The Plan submitted by Michelle proposed that Taylor’s Settlement Funds would be invested with BMO in a conservative management portfolio that would provide Taylor with a modest annual income. The Court accepted that Taylor did not require significant income at present, because his needs were mostly being met by his mother and by insurers. However, the Court also noted that Taylor’s expenses and personal needs would certainly increase over time, particularly when Michelle was no longer in a position to care for him or provide financial assistance. The Court found that the Plan did not properly account for Taylor’s future expenses, and how they would inevitably change and accelerate over time – particularly when he could no longer rely on his mother for housing or attendant care services.

The Court noted several more inadequacies with Michelle’s proposed Plan.

The Court took issue with the fact that Michelle provided no first-hand evidence directly from BMO, particularly regarding how Taylor’s portfolio would be managed in the future, in the event of negative movement in the stock market or if/when Taylor’s circumstances changed.

Further, the Plan failed to address the issue of the guardian posting security. The PGT strongly recommended that the guardian of property be required to post security in the amount of $0.05 per $1,000 invested. Given the amount of Settlement Funds involved in this case, appropriate security would be approximately $7,000. While the Court appeared open to the idea of that security coming directly from the Settlement Funds, it was concerned that Michelle had failed to address this issue altogether in her application.

The Plan was also found to be lacking because it did not contemplate a succession plan for when Michelle was no longer able to act as guardian. It could reasonably be expected that Taylor would outlive his mother and someone other than Michelle would eventually have to be appointed as Taylor’s guardian of property. The Plan failed to account for this contingency. Michelle did not intend to take any compensation as Taylor’s guardian. However a successor guardian may require compensation, and given the amount of the Settlement Funds, such compensation would be significant and could impact Taylor’s finances. The fact that the possibility of a successor guardian (and their potential compensation) was not addressed or considered in Michelle’s application was another factor that lead the Court to find it deficient.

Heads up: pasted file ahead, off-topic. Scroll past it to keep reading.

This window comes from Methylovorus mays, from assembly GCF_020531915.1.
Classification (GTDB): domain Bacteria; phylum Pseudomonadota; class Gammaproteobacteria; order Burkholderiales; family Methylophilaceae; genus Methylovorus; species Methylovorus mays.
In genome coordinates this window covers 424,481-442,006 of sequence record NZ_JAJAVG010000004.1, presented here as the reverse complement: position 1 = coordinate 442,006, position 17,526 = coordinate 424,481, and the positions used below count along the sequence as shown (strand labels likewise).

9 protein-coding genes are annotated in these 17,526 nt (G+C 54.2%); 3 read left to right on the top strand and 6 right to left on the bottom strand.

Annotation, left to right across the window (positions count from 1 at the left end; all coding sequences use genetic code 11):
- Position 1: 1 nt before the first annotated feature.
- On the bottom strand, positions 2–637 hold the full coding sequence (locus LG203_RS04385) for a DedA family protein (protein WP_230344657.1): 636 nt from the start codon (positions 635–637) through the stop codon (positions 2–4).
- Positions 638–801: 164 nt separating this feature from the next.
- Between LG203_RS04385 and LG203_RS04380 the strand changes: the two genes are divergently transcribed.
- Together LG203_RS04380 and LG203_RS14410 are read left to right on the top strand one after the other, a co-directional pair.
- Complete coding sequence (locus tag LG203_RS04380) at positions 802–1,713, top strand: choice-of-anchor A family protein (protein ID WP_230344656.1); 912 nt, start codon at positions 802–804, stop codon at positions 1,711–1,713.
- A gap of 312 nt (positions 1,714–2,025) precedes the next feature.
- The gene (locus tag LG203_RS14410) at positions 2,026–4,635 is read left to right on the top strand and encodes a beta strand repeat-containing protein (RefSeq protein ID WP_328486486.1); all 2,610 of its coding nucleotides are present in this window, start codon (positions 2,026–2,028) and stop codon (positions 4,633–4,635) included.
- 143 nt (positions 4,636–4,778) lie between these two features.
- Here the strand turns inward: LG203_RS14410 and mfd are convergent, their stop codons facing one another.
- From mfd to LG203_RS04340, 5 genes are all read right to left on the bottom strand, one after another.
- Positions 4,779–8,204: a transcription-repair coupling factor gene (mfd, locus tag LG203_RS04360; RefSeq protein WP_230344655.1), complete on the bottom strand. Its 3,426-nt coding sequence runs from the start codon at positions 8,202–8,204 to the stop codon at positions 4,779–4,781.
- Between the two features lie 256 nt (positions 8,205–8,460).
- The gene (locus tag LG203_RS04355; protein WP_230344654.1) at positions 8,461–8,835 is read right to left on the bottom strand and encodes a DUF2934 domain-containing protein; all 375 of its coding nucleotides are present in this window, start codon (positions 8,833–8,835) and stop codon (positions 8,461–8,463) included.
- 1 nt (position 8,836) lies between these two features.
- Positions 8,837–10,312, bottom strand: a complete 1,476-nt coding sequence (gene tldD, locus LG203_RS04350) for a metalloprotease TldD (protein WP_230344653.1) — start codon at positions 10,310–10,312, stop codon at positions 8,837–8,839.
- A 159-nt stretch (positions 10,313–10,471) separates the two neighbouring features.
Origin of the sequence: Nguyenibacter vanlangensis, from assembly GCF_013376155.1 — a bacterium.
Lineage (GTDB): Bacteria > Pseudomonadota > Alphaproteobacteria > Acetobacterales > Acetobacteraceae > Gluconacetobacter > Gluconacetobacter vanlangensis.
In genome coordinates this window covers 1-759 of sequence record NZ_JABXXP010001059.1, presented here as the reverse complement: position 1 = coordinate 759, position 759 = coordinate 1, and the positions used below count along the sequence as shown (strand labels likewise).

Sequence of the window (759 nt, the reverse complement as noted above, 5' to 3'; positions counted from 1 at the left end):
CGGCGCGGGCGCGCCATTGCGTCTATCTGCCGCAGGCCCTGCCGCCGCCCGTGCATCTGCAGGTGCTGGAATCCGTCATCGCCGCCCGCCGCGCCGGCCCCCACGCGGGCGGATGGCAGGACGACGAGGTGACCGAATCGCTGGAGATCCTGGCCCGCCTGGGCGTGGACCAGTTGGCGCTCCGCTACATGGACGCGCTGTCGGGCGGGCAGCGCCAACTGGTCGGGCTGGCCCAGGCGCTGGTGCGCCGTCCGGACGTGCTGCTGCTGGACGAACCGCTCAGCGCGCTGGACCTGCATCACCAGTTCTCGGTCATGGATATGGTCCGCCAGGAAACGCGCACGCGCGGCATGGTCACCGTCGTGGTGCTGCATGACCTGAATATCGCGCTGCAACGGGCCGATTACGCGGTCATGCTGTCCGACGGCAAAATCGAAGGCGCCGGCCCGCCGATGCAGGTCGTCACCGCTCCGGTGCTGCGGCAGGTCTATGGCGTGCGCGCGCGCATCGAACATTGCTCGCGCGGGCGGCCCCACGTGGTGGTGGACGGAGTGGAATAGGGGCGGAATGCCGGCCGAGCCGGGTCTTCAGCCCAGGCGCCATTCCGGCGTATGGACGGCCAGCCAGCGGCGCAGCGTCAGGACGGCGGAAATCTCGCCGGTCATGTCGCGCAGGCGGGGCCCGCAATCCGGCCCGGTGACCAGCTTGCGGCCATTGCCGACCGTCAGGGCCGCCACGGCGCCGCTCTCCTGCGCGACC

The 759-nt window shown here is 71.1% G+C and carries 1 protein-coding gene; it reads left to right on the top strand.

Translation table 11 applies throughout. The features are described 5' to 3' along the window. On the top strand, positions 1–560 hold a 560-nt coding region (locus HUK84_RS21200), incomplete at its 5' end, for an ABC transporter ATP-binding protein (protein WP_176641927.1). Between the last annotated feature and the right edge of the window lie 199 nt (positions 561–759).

Despite the fact that Michelle appeared to be the most appropriate party to assume the role of Taylor’s guardian of property, the Court in Connolly adjourned her application because it was “concerned about the viability of the [management] Plan”[4] submitted by the applicant. The Court bemoaned the “minimal evidence” provided, and sent Michelle back to gather additional materials so she could satisfy the Court that the management plan to be put in place for Taylor’s property was sufficient.

The ruling in Connolly serves as a valuable lesson for those applying to be appointed as guardian of property under the SDA to ensure that an extensively detailed management plan accompanies their application. These management plans should account for the incapable party’s anticipated future expenses, needs and financial status, and should also be accompanied by evidence directly from any financial institutions that are to manage the property under the plan. Even if the applicant appears to be the ideal person to be appointed as guardian of property, a court may still withhold its approval of the application if the accompanying management plan is found

[1] 2018 ONSC 5880

[2] Connolly at para. 2

[3] Ibid at para. 16

[4] Ibid at para. 57